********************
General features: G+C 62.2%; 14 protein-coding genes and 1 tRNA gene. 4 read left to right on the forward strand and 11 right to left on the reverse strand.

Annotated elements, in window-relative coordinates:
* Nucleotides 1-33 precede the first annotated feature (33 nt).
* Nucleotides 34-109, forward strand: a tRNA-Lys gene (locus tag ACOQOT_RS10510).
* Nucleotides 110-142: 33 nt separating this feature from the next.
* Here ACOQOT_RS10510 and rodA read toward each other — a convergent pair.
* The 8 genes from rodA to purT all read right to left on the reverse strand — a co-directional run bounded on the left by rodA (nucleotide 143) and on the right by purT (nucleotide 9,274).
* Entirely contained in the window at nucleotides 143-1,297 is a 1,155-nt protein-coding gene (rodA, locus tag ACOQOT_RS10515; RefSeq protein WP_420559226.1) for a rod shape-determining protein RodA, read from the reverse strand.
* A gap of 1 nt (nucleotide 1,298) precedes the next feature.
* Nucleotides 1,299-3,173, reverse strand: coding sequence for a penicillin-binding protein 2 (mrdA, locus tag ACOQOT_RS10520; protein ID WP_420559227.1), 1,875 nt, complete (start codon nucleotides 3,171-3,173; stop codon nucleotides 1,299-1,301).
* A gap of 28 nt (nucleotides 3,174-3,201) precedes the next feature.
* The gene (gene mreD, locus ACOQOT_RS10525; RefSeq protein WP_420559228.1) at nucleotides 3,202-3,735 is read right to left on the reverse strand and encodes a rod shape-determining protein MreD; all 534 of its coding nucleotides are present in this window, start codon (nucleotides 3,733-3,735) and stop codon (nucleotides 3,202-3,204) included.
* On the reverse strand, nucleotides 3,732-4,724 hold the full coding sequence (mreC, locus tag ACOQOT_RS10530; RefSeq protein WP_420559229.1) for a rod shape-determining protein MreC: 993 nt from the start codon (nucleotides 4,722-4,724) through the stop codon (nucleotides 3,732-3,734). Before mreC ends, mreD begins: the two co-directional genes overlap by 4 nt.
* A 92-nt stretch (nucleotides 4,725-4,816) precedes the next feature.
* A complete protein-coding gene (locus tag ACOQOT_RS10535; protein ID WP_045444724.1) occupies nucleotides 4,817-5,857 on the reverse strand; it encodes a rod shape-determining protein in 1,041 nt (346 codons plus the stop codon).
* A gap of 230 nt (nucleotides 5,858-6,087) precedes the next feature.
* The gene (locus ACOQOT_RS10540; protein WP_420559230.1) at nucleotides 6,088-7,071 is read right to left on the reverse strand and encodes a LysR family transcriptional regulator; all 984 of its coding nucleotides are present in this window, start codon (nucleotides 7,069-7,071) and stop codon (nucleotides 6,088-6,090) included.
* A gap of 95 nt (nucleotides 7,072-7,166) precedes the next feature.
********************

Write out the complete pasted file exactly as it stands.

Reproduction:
General features: G+C 62.2%; 14 protein-coding genes and 1 tRNA gene. 4 read left to right on the forward strand and 11 right to left on the reverse strand.

Annotated elements, in window-relative coordinates:
* Nucleotides 1-33 precede the first annotated feature (33 nt).
* Nucleotides 34-109, forward strand: a tRNA-Lys gene (locus tag ACOQOT_RS10510).
* Nucleotides 110-142: 33 nt separating this feature from the next.
* Here ACOQOT_RS10510 and rodA read toward each other — a convergent pair.
* The 8 genes from rodA to purT all read right to left on the reverse strand — a co-directional run bounded on the left by rodA (nucleotide 143) and on the right by purT (nucleotide 9,274).
* Entirely contained in the window at nucleotides 143-1,297 is a 1,155-nt protein-coding gene (rodA, locus tag ACOQOT_RS10515; RefSeq protein WP_420559226.1) for a rod shape-determining protein RodA, read from the reverse strand.
* A gap of 1 nt (nucleotide 1,298) precedes the next feature.
* Nucleotides 1,299-3,173, reverse strand: coding sequence for a penicillin-binding protein 2 (mrdA, locus tag ACOQOT_RS10520; protein ID WP_420559227.1), 1,875 nt, complete (start codon nucleotides 3,171-3,173; stop codon nucleotides 1,299-1,301).
* A gap of 28 nt (nucleotides 3,174-3,201) precedes the next feature.
* The gene (gene mreD, locus ACOQOT_RS10525; RefSeq protein WP_420559228.1) at nucleotides 3,202-3,735 is read right to left on the reverse strand and encodes a rod shape-determining protein MreD; all 534 of its coding nucleotides are present in this window, start codon (nucleotides 3,733-3,735) and stop codon (nucleotides 3,202-3,204) included.
* On the reverse strand, nucleotides 3,732-4,724 hold the full coding sequence (mreC, locus tag ACOQOT_RS10530; RefSeq protein WP_420559229.1) for a rod shape-determining protein MreC: 993 nt from the start codon (nucleotides 4,722-4,724) through the stop codon (nucleotides 3,732-3,734). Before mreC ends, mreD begins: the two co-directional genes overlap by 4 nt.
* A 92-nt stretch (nucleotides 4,725-4,816) precedes the next feature.
* A complete protein-coding gene (locus tag ACOQOT_RS10535; protein ID WP_045444724.1) occupies nucleotides 4,817-5,857 on the reverse strand; it encodes a rod shape-determining protein in 1,041 nt (346 codons plus the stop codon).
* A gap of 230 nt (nucleotides 5,858-6,087) precedes the next feature.
* The gene (locus ACOQOT_RS10540; protein WP_420559230.1) at nucleotides 6,088-7,071 is read right to left on the reverse strand and encodes a LysR family transcriptional regulator; all 984 of its coding nucleotides are present in this window, start codon (nucleotides 7,069-7,071) and stop codon (nucleotides 6,088-6,090) included.
* A gap of 95 nt (nucleotides 7,072-7,166) precedes the next feature.